This new year looks bleak, with harsh, cold wind and an absence of snow. Thursday afternoon, I walked down the lane and had to fight to open the gate against bluster, feeling the cold bite of the latch’s surface through my work gloves. No one followed me to the gate in hopes of treats. I’m sure no apple slices could beat shelter on the sunny side of any outbuilding.
I made it just about 50 yards down the road before ducking down into the lowland along Cranberry Run, where the drop behind Red Fox Cabin blocked the wind. So cold were the trees that they hummed, except for Osage orange trees. These woven, thorny trees make sort of a whirring whine in frigid wind chill (truly exhilarating when one is walking on the trail at night…alone.)
Winter came on so suddenly that many of the Osage fruits are green and whole, their sticky white latex ooze flash-frozen to the ground. The fruit is not poisonous to us mammals, but I hear it’s not much to taste. Further on down the creek, on the east side of the footbridge, I saw something, maybe a fox squirrel, made use of an orange as a food source.
The sun is cold and farther away at the start of the year, a white sun in gray blue sky. Even the bane of the understory, bush honeysuckle, is leafless this year without a snow blanket. No green, other than the Osage fruits, was visible on Jan. 1, 2015. This is a good thing, I know; maybe this will give the maples and oak seedlings a chance to fill in the spaces left where the 2012 derecho took out so many mature trees.
The wind was so high and wild above the creek valley that I saw few birds, not even on the old stone quarry. This winter it is full of water, frozen with reflections of rich, ruddy browns, gold, and sky. There are no breaks in the still quarry’s surface, but Cranberry Run’s riffles keep a brisk pace, leaving open holes here and there, especially below the high blue clay banks at the northwest point of the nature preserve. Two birds, so in shadow that I couldn’t identify the species more than to say they are large songbirds, dipped in the water below a bare root hackberry that has held the top of the bank for as long as I can remember.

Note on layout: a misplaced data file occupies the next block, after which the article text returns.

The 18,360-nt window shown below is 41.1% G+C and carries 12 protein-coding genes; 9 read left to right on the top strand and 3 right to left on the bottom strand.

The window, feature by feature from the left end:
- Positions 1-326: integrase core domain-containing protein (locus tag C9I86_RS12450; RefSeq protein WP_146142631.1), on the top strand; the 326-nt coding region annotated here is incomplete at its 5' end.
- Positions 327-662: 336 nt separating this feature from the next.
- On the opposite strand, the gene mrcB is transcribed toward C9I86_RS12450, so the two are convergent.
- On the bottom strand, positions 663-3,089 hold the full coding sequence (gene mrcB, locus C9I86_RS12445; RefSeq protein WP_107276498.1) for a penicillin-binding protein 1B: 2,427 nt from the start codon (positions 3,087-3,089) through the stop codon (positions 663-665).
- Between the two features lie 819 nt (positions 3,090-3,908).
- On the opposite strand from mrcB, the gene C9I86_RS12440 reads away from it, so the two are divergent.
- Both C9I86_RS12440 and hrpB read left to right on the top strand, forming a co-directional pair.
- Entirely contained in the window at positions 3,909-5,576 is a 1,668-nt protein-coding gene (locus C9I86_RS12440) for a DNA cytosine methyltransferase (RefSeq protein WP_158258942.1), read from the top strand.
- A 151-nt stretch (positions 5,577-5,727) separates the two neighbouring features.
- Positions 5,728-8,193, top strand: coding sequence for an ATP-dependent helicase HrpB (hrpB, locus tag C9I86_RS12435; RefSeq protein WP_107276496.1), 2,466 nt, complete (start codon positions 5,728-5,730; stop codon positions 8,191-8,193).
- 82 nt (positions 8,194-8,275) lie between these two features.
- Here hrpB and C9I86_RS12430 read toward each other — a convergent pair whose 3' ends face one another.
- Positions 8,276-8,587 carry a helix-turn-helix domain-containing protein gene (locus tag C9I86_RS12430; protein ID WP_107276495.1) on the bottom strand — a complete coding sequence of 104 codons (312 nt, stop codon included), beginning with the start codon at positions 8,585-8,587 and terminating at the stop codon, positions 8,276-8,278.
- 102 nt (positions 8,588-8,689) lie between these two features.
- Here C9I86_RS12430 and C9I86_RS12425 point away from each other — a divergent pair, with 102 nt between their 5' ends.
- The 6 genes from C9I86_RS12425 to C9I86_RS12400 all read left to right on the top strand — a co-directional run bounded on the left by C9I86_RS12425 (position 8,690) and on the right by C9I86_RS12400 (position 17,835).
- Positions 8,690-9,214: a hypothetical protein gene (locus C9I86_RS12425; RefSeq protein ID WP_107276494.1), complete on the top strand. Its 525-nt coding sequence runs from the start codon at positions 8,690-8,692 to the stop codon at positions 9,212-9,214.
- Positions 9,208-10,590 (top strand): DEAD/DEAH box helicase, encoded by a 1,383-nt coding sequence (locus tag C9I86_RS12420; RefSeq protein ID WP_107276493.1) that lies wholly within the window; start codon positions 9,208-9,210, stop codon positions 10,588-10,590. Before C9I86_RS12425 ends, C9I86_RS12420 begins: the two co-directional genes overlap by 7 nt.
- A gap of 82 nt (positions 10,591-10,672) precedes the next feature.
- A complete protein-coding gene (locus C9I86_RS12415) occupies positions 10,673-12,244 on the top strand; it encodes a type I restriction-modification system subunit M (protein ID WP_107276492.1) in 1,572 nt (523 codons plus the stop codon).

The camera, a treasured Rebel of my dad’s, said ‘no more’ to the cold, so I tucked it inside my blanket coat and headed back the way I came. At the top of the hill near The Quarry Farm entrance sign, I tucked my chin closer to the camera, wrapped my scarf around my head and ran for the gate.
With my eyes so adjusted to discerning the different hues of browns, the greeting party under the apple tree was a shock to the senses. Wrapped in new thermal coats, Buddy and the boys were like presents under the tree.
What a happy sight to begin a new year. Rain is promised for Saturday. Luckily, these coats of many colors are waterproof. I think I’ll stay inside and watch.